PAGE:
Friday, March 2, 2012
So I had some further thoughts about the boy and his music, and more specifically about his listening habits lately.
He is absolutely obsessed with Vivaldi and can't seem to get enough of him. He bought a CD of The Four Seasons, and has commandeered my old CDs of the mandolin and lute concertos. (Frankly, I thought I'd get a little more mileage out of those--that he'd be impressed that I bought them many years ago, before he was born, even before I moved to California. However, sad to say, I am still not cool.)
For a little bit I was worried about this obsessive behavior, about him listening to the same thing again and again and again, playing one CD while he was getting ready for school in the morning and falling asleep at night and surfing the web. Isn't this bad for him? Isn't this a bit much? Should I intervene and encourage him to mix it up a bit?
And then I thought about my own listening habits when I was a teenager. When I bought a new album I'd play it again and again, just like he's doing. (My tastes ran more to The Beatles' Rubber Soul, and ELO, and later The Cure and U2. During weekends at my Dad's we played his copy of Jesus Christ Superstar so many times I'm surprised we didn't wear it out! To this day, I could probably sing you every dang word in that libretto.)
As I grew into my teenage years, music became a form of solace. I'd play those records again and again so that I could become one with that music, so that I knew what note came next, what lyric, what sound and I could just be IN that music, dissolve my edges and step out of time and be sound. For the time that I played that record, I could connect with some larger force and know that life was not just about the things that were bugging me, or the things that made me sad or confused. It was a healing experience, I think.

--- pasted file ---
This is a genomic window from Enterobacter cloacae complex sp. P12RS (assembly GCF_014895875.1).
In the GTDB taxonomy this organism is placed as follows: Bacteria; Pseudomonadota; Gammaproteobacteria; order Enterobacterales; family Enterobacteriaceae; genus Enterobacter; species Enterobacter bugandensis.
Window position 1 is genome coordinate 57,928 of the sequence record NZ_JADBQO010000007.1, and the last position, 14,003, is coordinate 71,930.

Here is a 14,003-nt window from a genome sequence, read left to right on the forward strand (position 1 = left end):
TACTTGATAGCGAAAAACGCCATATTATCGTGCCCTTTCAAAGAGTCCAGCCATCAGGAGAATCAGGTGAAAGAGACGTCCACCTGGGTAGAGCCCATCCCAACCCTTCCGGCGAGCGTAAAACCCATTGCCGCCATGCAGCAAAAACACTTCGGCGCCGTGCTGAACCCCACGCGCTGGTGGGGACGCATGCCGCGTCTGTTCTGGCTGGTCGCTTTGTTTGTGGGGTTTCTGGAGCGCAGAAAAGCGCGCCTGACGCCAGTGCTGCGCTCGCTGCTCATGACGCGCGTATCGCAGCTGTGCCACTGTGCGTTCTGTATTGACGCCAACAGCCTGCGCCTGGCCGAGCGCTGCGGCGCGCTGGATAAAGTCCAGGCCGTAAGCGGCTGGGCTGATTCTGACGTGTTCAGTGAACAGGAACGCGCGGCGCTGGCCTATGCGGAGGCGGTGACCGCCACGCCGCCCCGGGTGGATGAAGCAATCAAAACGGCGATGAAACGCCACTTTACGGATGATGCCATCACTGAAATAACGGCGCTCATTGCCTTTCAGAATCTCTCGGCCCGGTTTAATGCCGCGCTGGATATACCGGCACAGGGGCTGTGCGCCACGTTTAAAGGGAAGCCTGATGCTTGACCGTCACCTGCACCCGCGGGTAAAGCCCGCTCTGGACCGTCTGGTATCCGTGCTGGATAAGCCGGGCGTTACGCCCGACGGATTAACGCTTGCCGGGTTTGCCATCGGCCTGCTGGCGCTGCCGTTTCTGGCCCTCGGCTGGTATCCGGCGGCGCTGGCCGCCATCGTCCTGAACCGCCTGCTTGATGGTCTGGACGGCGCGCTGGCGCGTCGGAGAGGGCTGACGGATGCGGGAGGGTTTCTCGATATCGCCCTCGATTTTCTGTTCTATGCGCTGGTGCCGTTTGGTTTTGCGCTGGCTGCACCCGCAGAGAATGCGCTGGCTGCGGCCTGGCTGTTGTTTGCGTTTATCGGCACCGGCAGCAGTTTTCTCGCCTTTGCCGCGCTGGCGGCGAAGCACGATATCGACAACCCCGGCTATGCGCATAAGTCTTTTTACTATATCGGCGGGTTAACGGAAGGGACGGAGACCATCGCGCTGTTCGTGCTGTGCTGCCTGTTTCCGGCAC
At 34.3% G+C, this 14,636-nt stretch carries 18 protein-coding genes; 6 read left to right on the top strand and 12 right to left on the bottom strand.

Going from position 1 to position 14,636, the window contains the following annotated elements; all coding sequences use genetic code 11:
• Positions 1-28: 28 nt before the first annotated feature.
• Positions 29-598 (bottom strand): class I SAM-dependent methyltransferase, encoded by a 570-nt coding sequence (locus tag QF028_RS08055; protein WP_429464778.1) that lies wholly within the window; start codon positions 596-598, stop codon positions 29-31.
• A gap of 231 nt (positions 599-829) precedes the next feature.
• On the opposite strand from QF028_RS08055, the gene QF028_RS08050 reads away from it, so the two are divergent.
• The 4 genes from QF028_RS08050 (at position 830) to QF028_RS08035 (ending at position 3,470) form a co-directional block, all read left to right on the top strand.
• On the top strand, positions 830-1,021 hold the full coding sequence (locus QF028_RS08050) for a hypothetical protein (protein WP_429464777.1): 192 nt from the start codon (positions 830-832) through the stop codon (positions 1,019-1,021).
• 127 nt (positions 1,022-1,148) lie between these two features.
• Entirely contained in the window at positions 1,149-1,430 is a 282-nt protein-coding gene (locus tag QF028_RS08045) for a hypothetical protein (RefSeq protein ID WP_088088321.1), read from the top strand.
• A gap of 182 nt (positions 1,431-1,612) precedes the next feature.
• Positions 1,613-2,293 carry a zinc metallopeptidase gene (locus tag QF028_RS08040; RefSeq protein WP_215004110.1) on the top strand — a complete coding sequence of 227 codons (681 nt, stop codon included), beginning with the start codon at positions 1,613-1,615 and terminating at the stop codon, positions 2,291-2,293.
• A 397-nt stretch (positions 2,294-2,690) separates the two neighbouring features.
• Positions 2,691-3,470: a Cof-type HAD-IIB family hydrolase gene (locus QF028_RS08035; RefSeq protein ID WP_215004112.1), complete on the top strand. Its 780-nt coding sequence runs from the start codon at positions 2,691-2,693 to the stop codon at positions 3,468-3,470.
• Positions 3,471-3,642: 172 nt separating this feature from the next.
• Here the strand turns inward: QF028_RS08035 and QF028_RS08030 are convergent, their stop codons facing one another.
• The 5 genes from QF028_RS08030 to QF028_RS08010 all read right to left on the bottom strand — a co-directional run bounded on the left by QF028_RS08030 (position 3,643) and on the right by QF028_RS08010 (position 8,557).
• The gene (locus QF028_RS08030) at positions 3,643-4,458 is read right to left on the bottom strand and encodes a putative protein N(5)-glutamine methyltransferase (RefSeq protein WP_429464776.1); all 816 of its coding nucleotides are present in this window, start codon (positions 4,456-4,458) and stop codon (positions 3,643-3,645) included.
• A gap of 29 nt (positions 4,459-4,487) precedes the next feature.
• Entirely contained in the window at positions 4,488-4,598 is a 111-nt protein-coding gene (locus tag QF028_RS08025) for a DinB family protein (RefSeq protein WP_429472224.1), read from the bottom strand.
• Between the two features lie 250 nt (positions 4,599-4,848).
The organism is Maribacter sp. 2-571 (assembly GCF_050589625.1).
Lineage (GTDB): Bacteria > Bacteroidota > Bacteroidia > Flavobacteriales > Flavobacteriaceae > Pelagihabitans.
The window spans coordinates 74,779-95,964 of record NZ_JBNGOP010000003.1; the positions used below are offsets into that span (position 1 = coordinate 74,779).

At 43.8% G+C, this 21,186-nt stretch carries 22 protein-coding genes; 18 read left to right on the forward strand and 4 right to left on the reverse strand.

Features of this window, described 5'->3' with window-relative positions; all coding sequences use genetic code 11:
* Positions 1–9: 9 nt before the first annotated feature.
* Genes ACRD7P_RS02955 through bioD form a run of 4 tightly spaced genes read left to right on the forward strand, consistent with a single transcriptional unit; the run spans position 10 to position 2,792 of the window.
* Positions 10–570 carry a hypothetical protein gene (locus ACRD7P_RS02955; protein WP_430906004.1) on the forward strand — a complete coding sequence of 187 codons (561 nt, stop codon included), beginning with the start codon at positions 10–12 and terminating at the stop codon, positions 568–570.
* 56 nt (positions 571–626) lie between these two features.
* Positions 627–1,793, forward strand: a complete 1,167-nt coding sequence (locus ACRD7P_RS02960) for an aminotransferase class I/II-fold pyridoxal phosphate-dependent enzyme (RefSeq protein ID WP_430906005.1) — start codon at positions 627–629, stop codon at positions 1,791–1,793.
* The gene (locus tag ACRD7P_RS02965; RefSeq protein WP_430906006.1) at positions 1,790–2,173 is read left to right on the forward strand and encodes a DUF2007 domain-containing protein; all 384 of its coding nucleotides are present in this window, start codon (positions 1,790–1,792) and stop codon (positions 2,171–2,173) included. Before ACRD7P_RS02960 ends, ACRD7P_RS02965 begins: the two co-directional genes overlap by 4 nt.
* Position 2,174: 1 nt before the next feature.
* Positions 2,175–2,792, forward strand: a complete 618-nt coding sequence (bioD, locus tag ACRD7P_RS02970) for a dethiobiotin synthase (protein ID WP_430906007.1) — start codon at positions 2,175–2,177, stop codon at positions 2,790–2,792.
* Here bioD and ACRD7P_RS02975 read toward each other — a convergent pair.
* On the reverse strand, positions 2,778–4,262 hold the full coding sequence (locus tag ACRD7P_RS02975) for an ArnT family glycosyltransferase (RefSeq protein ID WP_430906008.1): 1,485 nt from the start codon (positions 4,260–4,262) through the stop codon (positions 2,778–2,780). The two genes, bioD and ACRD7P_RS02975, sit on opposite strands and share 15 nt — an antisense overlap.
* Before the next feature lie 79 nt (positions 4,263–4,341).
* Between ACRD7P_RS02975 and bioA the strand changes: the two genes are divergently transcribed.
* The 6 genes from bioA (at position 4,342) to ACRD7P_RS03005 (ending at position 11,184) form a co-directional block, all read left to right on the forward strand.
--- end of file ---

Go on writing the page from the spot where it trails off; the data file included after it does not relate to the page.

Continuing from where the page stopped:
Yeah, I think it's okay. He'll be just fine.
Here's one big difference: the boy is discovering the healing of music on another, more complex level than I did. When we went to a sheet music store in Columbus a few weeks ago to pick up his material for his lessons, he asked if he could also get the sheet music for The Four Seasons. How could I say no?
And so he is learning to play his favorite piece of music on his violin, putting into muscle memory the finger movements needed to produce those notes, and hearing the other parts even as he learns his. Even when the CD isn't playing and his violin is put away, he's moving his left hand next to his shoulder to make the notes, hearing them in his head and sometimes humming them. He's laying down pathways in his brain that, years from now, will still carry some memory of what this music meant to him at age 13, as he embarked on adolescence. Wow.
May you enjoy some music today!